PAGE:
Suicide Prevention Day: After their son died, a dream was born
Deborah and David Cooper lost their son to suicide, now they’re creating a mental health treatment centre
Deborah and David Cooper are building a dream from a nightmare.
Their son Eli took his own life in 2010 after a long struggle with mental illness.
Now the Coopers are working to create a unique treatment facility for young adults living with mental illness.
"It's a big dream, but it's going to happen," Deborah Cooper said in an interview.
According to Statistics Canada data, an average of 10 people die by suicide every day in Canada. It is the second leading cause of death among people under the age of 29.
Monday September 10 is World Suicide Prevention Day.
Of the approximately 4,000 suicides in Canada every year, more than 90 per cent of them involve mental illness.
Eli Cooper was a creative, straight-A student and loyal Toronto Blue Jays fan.
His childhood was happy.
"He had this amazing smile. He was just a great, great kid," Deborah Cooper said.
But things changed for her son in his final years of high school. He was skipping classes and falling behind.
When his parents tried to help, they didn't get the whole story.
"His shame and humiliation was so overwhelming for him," his mother said, "I think he was very troubled by that."
Eli Cooper was struggling with mental illness and eventually diagnosed with depression and bipolar disorder.
His happy childhood became a painful early adulthood.
With his parent's help, he saw doctors, enrolled in treatment programs and tried "myriad" combinations of medication.
What his mother describes as a "12-year struggle" finally ended with suicide just before Cooper's 31st birthday.
"We stayed hopeful, we truly did, but at some point Eli felt all alone, very ashamed, and in too much pain," his mother said.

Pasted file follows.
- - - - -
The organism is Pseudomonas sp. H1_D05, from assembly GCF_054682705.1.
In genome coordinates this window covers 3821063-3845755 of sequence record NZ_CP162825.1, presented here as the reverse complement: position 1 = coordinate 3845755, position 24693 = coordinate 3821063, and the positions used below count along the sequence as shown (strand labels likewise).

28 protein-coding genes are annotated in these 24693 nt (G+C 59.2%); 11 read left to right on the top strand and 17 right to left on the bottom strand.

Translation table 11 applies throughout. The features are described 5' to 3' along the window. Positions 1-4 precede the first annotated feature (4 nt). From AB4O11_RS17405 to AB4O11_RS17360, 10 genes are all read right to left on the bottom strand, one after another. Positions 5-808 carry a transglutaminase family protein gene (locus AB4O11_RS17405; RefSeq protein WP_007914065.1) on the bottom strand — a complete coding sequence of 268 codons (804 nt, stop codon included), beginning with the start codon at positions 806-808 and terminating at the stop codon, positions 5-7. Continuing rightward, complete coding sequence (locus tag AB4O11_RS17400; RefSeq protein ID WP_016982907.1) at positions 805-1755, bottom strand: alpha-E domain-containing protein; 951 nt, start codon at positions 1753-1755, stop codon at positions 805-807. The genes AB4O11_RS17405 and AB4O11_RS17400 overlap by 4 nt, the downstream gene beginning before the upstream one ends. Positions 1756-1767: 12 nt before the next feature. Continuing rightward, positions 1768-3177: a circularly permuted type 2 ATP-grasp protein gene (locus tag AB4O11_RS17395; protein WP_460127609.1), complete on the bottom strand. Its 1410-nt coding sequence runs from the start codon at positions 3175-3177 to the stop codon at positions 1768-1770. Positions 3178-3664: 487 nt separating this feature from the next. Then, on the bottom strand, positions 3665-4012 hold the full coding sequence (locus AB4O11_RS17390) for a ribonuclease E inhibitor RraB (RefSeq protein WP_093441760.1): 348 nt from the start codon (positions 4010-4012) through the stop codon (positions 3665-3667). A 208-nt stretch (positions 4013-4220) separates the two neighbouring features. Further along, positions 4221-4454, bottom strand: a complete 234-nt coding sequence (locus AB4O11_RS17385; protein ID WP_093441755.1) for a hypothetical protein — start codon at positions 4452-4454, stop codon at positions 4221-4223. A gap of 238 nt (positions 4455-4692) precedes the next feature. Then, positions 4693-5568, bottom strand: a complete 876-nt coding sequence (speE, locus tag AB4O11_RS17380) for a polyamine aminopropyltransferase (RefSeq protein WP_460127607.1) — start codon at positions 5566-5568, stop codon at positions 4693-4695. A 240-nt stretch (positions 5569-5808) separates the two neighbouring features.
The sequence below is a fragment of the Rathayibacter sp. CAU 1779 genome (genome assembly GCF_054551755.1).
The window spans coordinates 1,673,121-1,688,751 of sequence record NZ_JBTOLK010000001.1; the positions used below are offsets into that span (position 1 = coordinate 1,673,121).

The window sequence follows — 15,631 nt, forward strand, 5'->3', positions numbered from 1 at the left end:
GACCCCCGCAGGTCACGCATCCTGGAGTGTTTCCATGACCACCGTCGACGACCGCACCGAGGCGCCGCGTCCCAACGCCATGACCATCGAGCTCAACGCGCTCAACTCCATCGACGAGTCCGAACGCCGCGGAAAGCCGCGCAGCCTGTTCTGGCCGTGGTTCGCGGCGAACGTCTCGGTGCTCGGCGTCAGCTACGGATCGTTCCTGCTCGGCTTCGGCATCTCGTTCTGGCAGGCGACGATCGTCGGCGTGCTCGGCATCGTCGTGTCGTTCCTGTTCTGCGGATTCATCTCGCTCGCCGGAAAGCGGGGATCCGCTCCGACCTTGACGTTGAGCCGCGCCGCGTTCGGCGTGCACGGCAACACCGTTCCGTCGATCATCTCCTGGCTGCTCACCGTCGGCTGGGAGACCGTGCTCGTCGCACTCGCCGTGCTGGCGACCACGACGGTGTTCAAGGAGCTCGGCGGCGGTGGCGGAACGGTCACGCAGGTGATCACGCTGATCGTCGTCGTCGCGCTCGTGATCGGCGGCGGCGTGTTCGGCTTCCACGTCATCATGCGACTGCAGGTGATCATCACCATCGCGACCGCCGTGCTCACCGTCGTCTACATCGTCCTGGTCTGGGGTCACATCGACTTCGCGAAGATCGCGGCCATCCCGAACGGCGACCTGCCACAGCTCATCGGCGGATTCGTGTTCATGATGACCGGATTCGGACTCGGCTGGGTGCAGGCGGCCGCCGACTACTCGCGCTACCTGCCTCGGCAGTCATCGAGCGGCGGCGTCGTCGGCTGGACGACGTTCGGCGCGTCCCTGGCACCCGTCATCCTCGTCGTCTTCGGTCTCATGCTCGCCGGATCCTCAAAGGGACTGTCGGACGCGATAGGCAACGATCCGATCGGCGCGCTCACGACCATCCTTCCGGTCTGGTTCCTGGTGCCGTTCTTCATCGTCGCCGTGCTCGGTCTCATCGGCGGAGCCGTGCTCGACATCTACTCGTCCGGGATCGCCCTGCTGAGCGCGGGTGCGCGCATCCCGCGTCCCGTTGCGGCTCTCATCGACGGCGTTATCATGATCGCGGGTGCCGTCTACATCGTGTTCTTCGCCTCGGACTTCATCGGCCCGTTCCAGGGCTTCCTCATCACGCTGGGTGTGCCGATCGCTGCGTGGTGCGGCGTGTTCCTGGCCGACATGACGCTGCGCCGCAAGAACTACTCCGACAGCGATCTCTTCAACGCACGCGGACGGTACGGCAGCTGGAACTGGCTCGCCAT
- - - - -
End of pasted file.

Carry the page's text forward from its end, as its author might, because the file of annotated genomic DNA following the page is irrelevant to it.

"He tried to move through this the best way he could," David Cooper said of his son.
"He was very brave."
A 'gap' in mental health treatment
While seeking treatment for their son, the Coopers said they noticed a "gap" in the healthcare system for people around Eli's age.
He was 30 at the time of his suicide and struggled with serious mental illness through his 20s.
Karen Letofsky, president of the Canadian Association for Suicide Prevention agrees that the age cohort is a "vulnerable population."
"Older teens and young adults are caught in a trap where children-based services are not available to them and they don't feel adult-based services meet their needs," Letofsky said in an interview.
Now, the Coopers are working to ease the pain of others suffering as their son did.
The couple has been tirelessly putting together a plan to create a unique, long-term treatment facility for young adults (ages 19-35) suffering with mental illnesses.
Eli's Place would house up to 40 people for six-month residencies in a rural setting.
Patients would receive mental health treatment while working at the centre's organic farm.
Their stay would be followed by a 12-month transition period in which they would receive housing and employment support.
The Coopers have toured similar centres in the United States and around the world.
"We know from research being done in the U.S. that it significantly decreases suicide rates, that it significantly decreases re-hospitalizations, and people have much brighter, better outlooks after treatment," Deborah Cooper said.
The centre's opening is planned for 2020.